Finance

What to Expect When Consumers Don’t Expect Inflation to Last

Americans are bummed out about inflation. And yet they don’t seem to see it as a lasting problem.

The University of Michigan on Friday said that, in a preliminary reading, its measure of consumer sentiment among US households fell to 61.7 this month from 67.2 in January. That was the lowest level since 2011. It is a reading that is, in some regards, hard to square with recent news, such as the sharp decline in Covid-19 cases over the past month and the booming job market.

But then there is inflation, which hit a 40-year high last month, and which is cutting into people’s buying power while also raising the specter of higher interest rates. Michigan economist Richard Curtin, who oversees the consumer survey, noted that a third of respondents cited the impact of inflation on their finances, and nearly half of all respondents expected declines in their inflation-adjusted income over the next year.

The sentiment report also showed that the median consumer expects prices to rise by 5% over the next year, up from January’s forecast of 4.9% inflation. That is the highest year-ahead inflation expectations have gotten since July 2008, when the price of gasoline (which can have an outsize influence on inflation perceptions) reached $4.11 a gallon nationally.

But Friday’s report also showed expectations for inflation over the long haul remain relatively muted, with consumers forecasting it will average 3.1% annually over the next five to 10 years. That is as high as consumers’ long-term inflation expectations have gotten since early 2009, but not leaps and bounds above their forecast of 2.3% in February 2020, just before the Covid crisis struck. And considering consumers’ tendency to expect more inflation than they get, 3.1% doesn’t seem all that high.

Investors don’t appear to think inflation will remain all that high, either. The 10-year break-even rate, or the difference between the yield on the 10-year Treasury note and the 10-year Treasury inflation-protected security—which in theory should reflect bond-market participants’ expectation for annual inflation over the next decade—has lately been around 2.5 percentage points. And the TIPS reading is based on the Labor Department’s inflation index. The Commerce Department index the Federal Reserve bases its 2% inflation target on runs cooler.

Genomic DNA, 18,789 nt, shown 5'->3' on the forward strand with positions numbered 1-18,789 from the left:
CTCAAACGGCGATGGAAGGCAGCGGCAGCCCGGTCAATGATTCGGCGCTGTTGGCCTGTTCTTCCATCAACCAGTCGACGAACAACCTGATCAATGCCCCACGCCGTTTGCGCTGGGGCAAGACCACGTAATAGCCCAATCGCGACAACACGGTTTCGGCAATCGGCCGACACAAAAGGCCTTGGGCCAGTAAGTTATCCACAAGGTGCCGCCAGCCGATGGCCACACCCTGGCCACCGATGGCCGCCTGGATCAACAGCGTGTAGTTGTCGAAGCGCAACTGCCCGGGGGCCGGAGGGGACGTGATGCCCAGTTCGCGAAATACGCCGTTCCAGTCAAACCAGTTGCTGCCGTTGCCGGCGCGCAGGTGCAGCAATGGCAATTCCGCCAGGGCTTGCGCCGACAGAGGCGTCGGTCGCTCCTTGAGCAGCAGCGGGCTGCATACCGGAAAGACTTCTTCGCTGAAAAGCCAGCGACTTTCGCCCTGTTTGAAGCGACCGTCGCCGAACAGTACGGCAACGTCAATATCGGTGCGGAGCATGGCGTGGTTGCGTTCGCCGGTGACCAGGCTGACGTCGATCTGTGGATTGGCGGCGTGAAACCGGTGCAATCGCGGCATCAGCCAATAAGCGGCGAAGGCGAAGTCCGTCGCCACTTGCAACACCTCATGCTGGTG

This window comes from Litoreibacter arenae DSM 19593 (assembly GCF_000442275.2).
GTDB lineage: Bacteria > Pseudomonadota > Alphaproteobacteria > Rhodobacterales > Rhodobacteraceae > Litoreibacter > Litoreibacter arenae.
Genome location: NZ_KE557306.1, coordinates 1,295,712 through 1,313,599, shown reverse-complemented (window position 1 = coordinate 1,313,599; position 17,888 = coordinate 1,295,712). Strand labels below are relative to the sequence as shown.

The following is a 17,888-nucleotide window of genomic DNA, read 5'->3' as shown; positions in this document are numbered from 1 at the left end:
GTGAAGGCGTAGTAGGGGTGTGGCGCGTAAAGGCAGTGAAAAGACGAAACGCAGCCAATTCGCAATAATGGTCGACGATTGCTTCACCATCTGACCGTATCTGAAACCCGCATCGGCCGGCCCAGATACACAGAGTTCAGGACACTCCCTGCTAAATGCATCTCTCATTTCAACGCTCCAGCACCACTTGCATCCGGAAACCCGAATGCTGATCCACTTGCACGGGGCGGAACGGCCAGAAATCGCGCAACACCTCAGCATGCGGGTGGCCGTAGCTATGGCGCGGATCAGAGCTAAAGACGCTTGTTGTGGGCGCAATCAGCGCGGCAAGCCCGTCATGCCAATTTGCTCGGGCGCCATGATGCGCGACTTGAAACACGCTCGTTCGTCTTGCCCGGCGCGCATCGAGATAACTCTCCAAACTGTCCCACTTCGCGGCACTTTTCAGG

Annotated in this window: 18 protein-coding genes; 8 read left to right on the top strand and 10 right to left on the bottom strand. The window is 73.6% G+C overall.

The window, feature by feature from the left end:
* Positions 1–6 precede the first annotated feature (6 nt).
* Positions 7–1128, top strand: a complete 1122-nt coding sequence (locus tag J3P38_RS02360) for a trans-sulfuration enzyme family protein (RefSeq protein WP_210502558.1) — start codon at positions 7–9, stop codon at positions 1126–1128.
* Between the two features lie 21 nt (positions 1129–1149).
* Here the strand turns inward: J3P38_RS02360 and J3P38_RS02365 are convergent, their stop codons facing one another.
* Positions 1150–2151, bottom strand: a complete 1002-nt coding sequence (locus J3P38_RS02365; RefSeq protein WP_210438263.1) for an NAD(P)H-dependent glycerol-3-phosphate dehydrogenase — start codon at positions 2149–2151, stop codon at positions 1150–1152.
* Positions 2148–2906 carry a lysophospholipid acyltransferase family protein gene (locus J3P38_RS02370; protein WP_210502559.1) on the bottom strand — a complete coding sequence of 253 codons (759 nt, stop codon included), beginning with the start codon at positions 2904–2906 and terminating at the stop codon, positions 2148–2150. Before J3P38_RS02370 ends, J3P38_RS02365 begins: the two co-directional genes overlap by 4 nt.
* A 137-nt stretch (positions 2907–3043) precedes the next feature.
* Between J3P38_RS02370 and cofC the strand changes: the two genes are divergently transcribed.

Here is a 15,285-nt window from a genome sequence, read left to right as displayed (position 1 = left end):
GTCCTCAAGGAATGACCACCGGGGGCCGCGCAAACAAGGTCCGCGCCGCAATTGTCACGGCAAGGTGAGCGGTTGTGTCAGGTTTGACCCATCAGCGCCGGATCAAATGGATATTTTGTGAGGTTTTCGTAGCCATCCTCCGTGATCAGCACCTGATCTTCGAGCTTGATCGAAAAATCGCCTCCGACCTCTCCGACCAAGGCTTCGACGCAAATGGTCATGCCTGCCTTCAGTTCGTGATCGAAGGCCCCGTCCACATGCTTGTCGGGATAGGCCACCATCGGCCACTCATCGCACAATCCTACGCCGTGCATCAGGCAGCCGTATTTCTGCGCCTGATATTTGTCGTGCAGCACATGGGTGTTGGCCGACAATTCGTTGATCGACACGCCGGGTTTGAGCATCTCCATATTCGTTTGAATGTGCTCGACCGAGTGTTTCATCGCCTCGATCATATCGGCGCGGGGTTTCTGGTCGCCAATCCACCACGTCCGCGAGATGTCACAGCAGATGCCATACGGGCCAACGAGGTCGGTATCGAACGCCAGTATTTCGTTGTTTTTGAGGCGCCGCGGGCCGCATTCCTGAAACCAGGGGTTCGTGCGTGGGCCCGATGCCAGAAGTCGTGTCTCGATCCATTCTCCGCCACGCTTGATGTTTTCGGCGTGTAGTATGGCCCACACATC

For the Fed, the fact that long-term inflation expectations haven’t ratcheted significantly higher should be cheering. That is because most economists believe inflation expectations play an important role in where future inflation goes. In short, when inflation expectations are high, people will agitate harder for higher wages than when expectations are low, which helps explain why inflation has been higher in some periods of low unemployment than in others.

Still, the Fed is worried that the longer inflation stays high, the more it will begin to work its way into long-term expectations. If prices don’t start cooling soon, the central bank could start acting very alarmed.

The Federal Reserve has signaled it plans to raise interest rates in 2022 in response to stubbornly high inflation. WSJ’s JJ McCorvey explains what higher rates could mean for your finances. Photo illustration: Todd Johnson

Write to Justin Lahart at justin.lahart@wsj.com

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